ShareThis Page

Dick's Sporting Goods cutting over 100 jobs; shares tumble as sales fall short

| Tuesday, May 16, 2017, 1:54 p.m.
Dick's Sporting Goods
Dick's Sporting Goods.

Dick's Sporting Goods announced Tuesday that the company is cutting more than 100 jobs.

The majority of the approximately 160 positions being eliminated will come out of the store support center at the company's corporate headquarters in Coraopolis.

Dick's said it is doing some reorganization within the company in an effort to reduce expenses.

"These actions were incredibly difficult but necessary to fund and develop our longer-term strategic initiatives," CEO Edward Stack said.

First-quarter sales rose 2.4 percent at established stores, a bad sign for industry analysts that had projected a 3.5 percent rise, according to FactSet. Those numbers sent shares hurtling 12 percent lower early Tuesday.

Macy's, Nordstrom and other traditional retail stores have been hammered during the quarter, feeling pressure from online rivals. Dick's said Tuesday that it revamped its website earlier this year and sales there have improved.

Net income was $58.2 million, or 52 cents per share, in the three months ending April 29, compared with $56.9 million, or 50 cents per share, in the same quarter a year ago.

Earnings, adjusted for non-recurring costs, were 54 cents per share, matching Wall Street expectations, according to Zacks Investment Research.

Revenue rose 10 percent to $1.83 billion in the period, also meeting Street forecasts.

For the current quarter ending in August, Dick's expects its per-share earnings to range from $1.02 to $1.07. Analysts surveyed by Zacks had forecast adjusted earnings per share of $1.

It expects full-year earnings in the range of $3.65 to $3.75 per share.

The quarterly earnings arrived four days after the company, based just outside of Pittsburgh, said it had made an accounting mistake in its fourth-quarter and full-year reports for the period that ended Jan. 28. Dick's overstated $23.4 million in adjusted earnings before interest, tax, depreciation and amortization.

The company, based in Coraopolis, Pennsylvania, has more than 690 Dick's stores, nearly 100 Golf Galaxy stores and about 30 Field & Stream stores.

Shares of Dick's Sporting Goods Inc., which are already down 10 percent so far this year, fell $5.98 $41.89 at the opening bell.

Tribune-Review news partner WPXI contributed.

TribLIVE commenting policy

You are solely responsible for your comments and by using TribLive.com you agree to our Terms of Service.

We moderate comments. Our goal is to provide substantive commentary for a general readership. By screening submissions, we provide a space where readers can share intelligent and informed commentary that enhances the quality of our news and information.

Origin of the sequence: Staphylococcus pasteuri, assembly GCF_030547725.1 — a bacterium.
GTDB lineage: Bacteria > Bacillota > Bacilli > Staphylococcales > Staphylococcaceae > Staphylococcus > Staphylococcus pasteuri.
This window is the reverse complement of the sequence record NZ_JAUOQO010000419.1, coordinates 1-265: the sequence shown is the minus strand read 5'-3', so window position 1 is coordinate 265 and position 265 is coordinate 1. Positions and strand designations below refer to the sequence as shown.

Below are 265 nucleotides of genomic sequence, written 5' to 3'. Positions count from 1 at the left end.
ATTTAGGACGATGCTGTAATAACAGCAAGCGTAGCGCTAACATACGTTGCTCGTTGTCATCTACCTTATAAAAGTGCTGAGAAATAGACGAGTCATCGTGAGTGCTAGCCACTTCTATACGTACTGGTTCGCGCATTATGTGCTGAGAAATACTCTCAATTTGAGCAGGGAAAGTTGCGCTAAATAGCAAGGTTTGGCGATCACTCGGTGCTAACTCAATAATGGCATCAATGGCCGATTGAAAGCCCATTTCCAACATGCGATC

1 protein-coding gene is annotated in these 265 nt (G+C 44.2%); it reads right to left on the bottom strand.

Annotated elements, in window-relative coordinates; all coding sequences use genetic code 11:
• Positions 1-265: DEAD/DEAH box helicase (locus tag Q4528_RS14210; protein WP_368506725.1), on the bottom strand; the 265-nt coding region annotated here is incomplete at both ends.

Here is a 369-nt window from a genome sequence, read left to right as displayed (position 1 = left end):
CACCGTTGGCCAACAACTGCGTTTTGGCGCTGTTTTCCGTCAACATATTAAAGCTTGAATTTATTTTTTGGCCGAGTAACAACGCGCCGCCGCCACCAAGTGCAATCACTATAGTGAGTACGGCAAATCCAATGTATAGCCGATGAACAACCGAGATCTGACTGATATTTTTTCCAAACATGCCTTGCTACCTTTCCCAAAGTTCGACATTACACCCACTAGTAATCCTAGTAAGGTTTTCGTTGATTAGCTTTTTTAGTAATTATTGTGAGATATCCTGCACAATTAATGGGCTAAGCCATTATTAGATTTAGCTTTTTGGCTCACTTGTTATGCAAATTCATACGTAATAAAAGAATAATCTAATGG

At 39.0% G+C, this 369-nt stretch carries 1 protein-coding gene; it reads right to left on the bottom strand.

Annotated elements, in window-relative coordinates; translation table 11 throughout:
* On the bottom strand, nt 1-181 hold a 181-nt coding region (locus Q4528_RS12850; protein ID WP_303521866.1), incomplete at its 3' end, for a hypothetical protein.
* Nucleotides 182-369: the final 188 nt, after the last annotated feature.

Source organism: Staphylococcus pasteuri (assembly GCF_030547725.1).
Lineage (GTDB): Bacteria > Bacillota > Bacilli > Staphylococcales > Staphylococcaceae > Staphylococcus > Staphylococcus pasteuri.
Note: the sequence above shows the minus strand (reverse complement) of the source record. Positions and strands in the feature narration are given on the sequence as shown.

While most comments will be posted if they are on-topic and not abusive, moderating decisions are subjective. We will make them as carefully and consistently as we can. Because of the volume of reader comments, we cannot review individual moderation decisions with readers.

We value thoughtful comments representing a range of views that make their point quickly and politely. We make an effort to protect discussions from repeated comments either by the same reader or different readers

We follow the same standards for taste as the daily newspaper. A few things we won't tolerate: personal attacks, obscenity, vulgarity, profanity (including expletives and letters followed by dashes), commercial promotion, impersonations, incoherence, proselytizing and SHOUTING. Don't include URLs to Web sites.

We do not edit comments. They are either approved or deleted. We reserve the right to edit a comment that is quoted or excerpted in an article. In this case, we may fix spelling and punctuation.

We welcome strong opinions and criticism of our work, but we don't want comments to become bogged down with discussions of our policies and we will moderate accordingly.

We appreciate it when readers and people quoted in articles or blog posts point out errors of fact or emphasis and will investigate all assertions. But these suggestions should be sent via e-mail. To avoid distracting other readers, we won't publish comments that suggest a correction. Instead, corrections will be made in a blog post or in an article.